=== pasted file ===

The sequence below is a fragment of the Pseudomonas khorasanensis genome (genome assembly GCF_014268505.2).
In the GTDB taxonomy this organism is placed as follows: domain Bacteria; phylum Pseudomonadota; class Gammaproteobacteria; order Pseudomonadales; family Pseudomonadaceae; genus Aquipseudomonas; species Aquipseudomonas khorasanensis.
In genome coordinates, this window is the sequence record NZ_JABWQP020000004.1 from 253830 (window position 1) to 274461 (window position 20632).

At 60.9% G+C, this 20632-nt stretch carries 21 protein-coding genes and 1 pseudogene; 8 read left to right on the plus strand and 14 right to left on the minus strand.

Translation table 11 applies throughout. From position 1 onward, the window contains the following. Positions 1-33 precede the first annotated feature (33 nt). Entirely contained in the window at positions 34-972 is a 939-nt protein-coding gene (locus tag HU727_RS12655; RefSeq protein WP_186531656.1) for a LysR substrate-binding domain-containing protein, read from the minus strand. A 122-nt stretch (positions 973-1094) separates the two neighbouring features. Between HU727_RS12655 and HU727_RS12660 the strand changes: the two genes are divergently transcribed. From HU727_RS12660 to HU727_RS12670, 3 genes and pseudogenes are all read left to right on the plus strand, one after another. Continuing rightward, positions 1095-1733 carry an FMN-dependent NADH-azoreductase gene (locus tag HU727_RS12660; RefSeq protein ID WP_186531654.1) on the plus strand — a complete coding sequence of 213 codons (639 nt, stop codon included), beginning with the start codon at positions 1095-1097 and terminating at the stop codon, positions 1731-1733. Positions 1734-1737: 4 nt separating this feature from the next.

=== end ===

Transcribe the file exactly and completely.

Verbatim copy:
The sequence below is a fragment of the Pseudomonas khorasanensis genome (genome assembly GCF_014268505.2).
In the GTDB taxonomy this organism is placed as follows: domain Bacteria; phylum Pseudomonadota; class Gammaproteobacteria; order Pseudomonadales; family Pseudomonadaceae; genus Aquipseudomonas; species Aquipseudomonas khorasanensis.
In genome coordinates, this window is the sequence record NZ_JABWQP020000004.1 from 253830 (window position 1) to 274461 (window position 20632).

At 60.9% G+C, this 20632-nt stretch carries 21 protein-coding genes and 1 pseudogene; 8 read left to right on the plus strand and 14 right to left on the minus strand.

Translation table 11 applies throughout. From position 1 onward, the window contains the following. Positions 1-33 precede the first annotated feature (33 nt). Entirely contained in the window at positions 34-972 is a 939-nt protein-coding gene (locus tag HU727_RS12655; RefSeq protein WP_186531656.1) for a LysR substrate-binding domain-containing protein, read from the minus strand. A 122-nt stretch (positions 973-1094) separates the two neighbouring features. Between HU727_RS12655 and HU727_RS12660 the strand changes: the two genes are divergently transcribed. From HU727_RS12660 to HU727_RS12670, 3 genes and pseudogenes are all read left to right on the plus strand, one after another. Continuing rightward, positions 1095-1733 carry an FMN-dependent NADH-azoreductase gene (locus tag HU727_RS12660; RefSeq protein ID WP_186531654.1) on the plus strand — a complete coding sequence of 213 codons (639 nt, stop codon included), beginning with the start codon at positions 1095-1097 and terminating at the stop codon, positions 1731-1733. Positions 1734-1737: 4 nt separating this feature from the next.